Many people say that having children gives you a much better sense of the power of genes in shaping behavior. At least in the abstract sense that is not true in my case. I accept the “conventional wisdom” from behavior genetics that “shared environment” (colloquially, parental input) is relatively marginal in effecting much long term change within reason (i.e., if you don’t beat your kid over the head with a baseball bat and such you don’t have much influence).
To review, on many bio-behavioral traits the different choices parents make seem to account for on the order of ~10 percent of the differences you see in the world out there amongst their (biological) offspring. Of the remainder of the variation about half of it is attributable to variation in genes, and the other half to unaccounted for non-shared environment. In The Nurture Assumption Judith Rich Harris proposes that that last effect can be reduced down to social environment or peer groups. Her line of argument is such that parents are important because of the genes they contribute, and, the environmental milieus which they select for their offspring.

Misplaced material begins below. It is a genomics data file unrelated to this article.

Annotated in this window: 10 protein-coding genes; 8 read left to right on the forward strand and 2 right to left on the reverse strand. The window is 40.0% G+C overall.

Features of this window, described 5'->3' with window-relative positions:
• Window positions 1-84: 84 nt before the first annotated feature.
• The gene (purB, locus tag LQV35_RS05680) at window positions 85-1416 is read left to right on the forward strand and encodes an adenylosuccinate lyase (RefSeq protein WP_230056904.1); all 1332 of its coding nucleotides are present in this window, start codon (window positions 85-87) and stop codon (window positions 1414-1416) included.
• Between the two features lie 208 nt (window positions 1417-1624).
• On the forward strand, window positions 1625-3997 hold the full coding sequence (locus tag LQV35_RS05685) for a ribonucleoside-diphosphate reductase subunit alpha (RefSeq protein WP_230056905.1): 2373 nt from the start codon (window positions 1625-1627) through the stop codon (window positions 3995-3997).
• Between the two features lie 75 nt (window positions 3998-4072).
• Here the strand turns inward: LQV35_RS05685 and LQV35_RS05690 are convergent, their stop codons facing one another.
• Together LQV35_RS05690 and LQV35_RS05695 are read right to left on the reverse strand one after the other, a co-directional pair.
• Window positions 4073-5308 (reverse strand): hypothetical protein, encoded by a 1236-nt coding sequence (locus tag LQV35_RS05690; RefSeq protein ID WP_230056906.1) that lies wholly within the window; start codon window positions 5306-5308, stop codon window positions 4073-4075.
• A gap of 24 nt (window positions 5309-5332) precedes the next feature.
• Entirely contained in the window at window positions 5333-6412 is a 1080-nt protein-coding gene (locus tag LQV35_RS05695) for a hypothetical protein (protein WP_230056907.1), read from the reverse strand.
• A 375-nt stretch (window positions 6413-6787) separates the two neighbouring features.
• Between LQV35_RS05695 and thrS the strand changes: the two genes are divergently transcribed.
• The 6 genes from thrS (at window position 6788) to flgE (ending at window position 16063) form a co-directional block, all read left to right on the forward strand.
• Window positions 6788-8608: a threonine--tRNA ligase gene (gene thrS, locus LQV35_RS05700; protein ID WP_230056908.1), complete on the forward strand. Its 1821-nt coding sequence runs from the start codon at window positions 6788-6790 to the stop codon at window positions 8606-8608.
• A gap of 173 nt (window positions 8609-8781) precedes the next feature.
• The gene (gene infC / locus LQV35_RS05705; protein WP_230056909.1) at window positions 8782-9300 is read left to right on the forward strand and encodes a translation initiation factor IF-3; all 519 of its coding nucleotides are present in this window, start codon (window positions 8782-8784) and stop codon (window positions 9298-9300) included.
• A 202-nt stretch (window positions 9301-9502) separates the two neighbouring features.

On one level I find this banal to review. If it is not the orthodoxy, this position seems relatively uncontroversial, and the results fall out of the data with minimal manipulation. But as a society such facts have simply not been internalized. In the great framing of “nature vs. nurture,” appealing in its stylistic dichotomy, but not even wrong in its substance, the past few centuries have seen multiple swings between each stylized extreme. That has been a matter of ideology, not science. The popularity of public intellectuals such as Steven Pinker by the turn of the 20th century indicates to me that the high tide of post-World War II nurture-über alles has receded. But the media and popular culture are to some extent lagging indicators. They continue to trumpet correlations between parental choices and offspring outcomes as if there is a causal connection without pausing to consider the possibility both might be being influenced by a confound, genes.